As a foundation, we have learned that before we send out a direct mail piece or hold an event, we must check the calendar to ensure that we are not encroaching on a cultural event being held at the same time. We look at each program to ensure that words are used carefully and there is no hidden meaning. We learn to say what we mean and be direct.
In October, AFP launched a new program in training and development on diversity and inclusion issues. This three-year project will focus on understanding the giving traditions and interests of a wide range of communities in Ontario. Organized by the AFP Foundation for Philanthropy Canada, in cooperation with its Greater Toronto and Ottawa chapters, the project will offer in-depth inclusion-oriented education, training and networking activities for Ontario-based non-profit leaders, fundraisers, volunteers and donors.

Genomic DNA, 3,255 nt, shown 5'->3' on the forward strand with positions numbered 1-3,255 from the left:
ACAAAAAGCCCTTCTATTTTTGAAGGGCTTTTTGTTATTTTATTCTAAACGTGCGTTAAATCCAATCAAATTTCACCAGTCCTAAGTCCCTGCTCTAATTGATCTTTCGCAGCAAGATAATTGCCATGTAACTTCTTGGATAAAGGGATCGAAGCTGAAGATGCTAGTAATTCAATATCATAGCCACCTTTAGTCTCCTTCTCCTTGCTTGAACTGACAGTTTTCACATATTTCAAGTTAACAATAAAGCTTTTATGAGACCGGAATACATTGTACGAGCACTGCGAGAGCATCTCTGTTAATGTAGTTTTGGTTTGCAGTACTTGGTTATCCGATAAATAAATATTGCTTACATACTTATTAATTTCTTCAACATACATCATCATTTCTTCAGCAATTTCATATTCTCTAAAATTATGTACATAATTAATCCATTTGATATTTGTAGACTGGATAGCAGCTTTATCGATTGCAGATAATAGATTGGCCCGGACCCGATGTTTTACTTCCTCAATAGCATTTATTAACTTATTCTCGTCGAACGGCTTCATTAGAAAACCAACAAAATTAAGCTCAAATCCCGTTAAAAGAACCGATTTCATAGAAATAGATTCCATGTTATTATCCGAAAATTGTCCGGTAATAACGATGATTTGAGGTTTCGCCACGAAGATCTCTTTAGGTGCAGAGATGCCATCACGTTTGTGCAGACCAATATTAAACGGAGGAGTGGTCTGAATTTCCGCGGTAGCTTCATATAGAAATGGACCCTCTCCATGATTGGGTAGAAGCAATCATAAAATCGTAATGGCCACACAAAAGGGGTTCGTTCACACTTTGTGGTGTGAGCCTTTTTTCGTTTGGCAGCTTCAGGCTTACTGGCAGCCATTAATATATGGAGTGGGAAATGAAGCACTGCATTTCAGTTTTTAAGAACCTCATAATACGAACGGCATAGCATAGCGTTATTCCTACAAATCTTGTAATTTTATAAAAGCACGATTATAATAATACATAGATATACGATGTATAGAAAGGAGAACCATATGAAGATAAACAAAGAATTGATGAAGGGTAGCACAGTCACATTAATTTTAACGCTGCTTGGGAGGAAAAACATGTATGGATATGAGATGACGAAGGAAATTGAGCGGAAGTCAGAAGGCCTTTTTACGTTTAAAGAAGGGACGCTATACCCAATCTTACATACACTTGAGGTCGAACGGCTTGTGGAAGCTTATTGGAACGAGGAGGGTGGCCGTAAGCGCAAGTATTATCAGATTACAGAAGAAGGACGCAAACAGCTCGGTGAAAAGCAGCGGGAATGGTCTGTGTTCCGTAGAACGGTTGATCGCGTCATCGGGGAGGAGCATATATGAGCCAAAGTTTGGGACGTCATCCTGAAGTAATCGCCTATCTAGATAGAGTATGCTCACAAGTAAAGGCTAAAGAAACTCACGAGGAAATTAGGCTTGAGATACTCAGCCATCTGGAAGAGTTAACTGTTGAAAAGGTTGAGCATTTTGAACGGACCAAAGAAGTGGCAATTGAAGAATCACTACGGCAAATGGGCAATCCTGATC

This is fantastic news for all fundraisers. This initiative will allow us to take the work we have been doing with our diverse communities to the next level.
It isn’t just the community of Scarborough that will face diversity challenges. All of us will, and when you do, keep these things in mind:
- Remove the barriers – don’t stereotype or make conclusions
- Recognize and respect that there are differences
- Find a commonality with each cultural group – there will always be at least one
- Build partnerships with leaders within the community
Michele Varela is vice president of philanthropy at The Scarborough Hospital Foundation where she works with groups from the Chinese, Muslim and Tamil communities. Michele has found that each cultural group brings new ideas and insights on how to fundraise in a diverse culture. It is fascinating work. You can contact Michele at firstname.lastname@example.org.